As the World Wide Fund for Nature (WWF) aptly summarises on its website we are the first generation to know we’re destroying the world, and we could be the last that can do anything about it. As they say, speaking up is one of the most powerful things you can do especially if it’s to the right people, writes Mark Chick, Senior Partner and Head of Bishop & Sewell’s Landlord and Tenant team.
So talk to your freeholder or managing agent if your lease prevents you from introducing energy saving changes to your lease. Ask them to commit to actions that will reduce our carbon emissions to net zero by 2035, the UK government’s new revised target date. In the residential sector, the buy to let market especially is being catalysed by new minimum efficient energy standards. Since April 1 2018, it has been illegal to grant a new tenancy on properties with an Energy Performance Certificate rating of below E.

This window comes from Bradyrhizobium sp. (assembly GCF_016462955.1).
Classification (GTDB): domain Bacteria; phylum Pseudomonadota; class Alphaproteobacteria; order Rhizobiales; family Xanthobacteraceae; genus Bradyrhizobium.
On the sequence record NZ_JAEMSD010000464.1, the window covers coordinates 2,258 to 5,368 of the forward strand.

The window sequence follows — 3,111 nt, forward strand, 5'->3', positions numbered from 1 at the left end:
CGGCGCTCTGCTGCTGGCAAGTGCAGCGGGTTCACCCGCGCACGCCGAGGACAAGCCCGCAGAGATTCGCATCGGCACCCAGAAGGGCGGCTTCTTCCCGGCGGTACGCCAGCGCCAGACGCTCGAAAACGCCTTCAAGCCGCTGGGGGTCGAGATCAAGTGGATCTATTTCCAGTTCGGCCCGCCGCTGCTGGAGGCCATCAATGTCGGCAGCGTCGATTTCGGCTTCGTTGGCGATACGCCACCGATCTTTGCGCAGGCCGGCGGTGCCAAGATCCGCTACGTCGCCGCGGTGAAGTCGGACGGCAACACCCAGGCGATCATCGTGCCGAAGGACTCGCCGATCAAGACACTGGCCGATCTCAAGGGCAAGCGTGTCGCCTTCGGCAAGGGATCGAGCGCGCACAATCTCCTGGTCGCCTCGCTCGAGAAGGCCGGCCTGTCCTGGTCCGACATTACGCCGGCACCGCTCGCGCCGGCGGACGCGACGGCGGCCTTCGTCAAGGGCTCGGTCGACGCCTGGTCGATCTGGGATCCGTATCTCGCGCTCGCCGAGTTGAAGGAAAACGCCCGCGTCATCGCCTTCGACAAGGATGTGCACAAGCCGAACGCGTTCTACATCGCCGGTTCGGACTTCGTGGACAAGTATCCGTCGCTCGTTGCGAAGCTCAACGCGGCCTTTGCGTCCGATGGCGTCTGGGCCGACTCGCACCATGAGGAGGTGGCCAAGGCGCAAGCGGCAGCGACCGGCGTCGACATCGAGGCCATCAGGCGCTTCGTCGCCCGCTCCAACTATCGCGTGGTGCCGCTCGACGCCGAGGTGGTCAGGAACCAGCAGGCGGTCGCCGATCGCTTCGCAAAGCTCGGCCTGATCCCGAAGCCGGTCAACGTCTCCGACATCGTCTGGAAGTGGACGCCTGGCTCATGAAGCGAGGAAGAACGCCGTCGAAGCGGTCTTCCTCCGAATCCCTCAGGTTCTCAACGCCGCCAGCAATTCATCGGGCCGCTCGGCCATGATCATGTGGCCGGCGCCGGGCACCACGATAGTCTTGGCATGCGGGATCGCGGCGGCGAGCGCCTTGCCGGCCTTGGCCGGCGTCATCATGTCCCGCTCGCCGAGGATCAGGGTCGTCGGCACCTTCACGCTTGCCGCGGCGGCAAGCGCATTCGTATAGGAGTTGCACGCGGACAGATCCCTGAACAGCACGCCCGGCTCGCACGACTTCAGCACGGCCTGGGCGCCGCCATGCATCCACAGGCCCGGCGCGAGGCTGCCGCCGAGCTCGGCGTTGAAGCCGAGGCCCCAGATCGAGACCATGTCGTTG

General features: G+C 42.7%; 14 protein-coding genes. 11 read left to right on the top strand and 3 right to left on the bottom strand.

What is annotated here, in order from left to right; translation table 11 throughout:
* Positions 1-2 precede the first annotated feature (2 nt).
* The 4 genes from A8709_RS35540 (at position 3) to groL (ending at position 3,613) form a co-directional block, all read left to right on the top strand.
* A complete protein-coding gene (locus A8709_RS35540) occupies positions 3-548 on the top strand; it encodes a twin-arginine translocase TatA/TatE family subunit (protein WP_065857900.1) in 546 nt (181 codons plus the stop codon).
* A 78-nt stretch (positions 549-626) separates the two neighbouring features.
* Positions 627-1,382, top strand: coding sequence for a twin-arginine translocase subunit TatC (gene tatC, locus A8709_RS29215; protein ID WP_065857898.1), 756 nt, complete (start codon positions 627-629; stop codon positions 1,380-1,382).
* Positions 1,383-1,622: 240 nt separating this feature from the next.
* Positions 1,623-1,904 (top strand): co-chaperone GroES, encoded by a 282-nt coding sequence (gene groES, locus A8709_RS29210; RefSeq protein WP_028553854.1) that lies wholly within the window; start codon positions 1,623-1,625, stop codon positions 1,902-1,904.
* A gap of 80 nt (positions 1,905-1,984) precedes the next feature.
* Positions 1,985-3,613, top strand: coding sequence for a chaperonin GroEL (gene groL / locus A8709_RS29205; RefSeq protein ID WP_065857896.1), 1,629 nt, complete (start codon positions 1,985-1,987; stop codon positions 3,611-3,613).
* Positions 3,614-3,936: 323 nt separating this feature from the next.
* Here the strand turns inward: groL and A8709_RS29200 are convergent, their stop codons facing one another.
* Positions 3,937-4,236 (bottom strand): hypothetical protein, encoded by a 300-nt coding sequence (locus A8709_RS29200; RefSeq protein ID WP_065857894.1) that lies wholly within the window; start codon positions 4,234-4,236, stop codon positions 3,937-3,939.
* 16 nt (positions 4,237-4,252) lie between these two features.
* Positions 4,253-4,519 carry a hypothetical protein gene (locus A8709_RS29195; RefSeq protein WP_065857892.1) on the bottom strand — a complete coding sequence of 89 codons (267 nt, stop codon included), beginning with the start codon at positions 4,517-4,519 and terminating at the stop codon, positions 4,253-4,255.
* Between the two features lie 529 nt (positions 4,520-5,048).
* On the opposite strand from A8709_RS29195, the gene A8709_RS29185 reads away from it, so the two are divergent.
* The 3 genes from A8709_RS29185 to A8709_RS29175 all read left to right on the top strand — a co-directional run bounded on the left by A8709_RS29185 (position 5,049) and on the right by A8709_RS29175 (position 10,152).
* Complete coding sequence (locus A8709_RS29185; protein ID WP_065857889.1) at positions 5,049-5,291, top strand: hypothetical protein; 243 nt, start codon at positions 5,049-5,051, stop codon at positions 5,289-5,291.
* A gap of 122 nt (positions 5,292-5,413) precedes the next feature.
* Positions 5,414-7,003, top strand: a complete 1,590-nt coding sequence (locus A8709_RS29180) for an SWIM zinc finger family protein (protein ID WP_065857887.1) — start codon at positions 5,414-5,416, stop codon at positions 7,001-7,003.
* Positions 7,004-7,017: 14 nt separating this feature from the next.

Since April 1 2020, it has been illegal to continue letting such property (unless exempted). This minimum standard is expected to increase over coming years, as the government strives to meet its legally binding commitment to achieve net carbon zero. Less efficient properties will be, and arguably already are, worth less.
Many investors want to build a legacy to pass on to future generations. So, my one piece of advice would be to contact your freeholder or managing agent – you may be pushing on an open door.
Mark Chick has also provided leasehold advice on Bernie Wales’s recent blog: It’s Not Easy Being Green.
To get in contact with Mark Chick or a member of the Leasehold team at Bishop & Sewell to discuss any related issues, then please email email@example.com or call 0207 631 4141 and ask to speak to a member of the Landlord and Tenant team.
The above is accurate as at 07 January 2022. The information above may be subject to change during these ever-changing times.
The content of this note should not be considered legal advice and each matter should be considered on a case by case basis.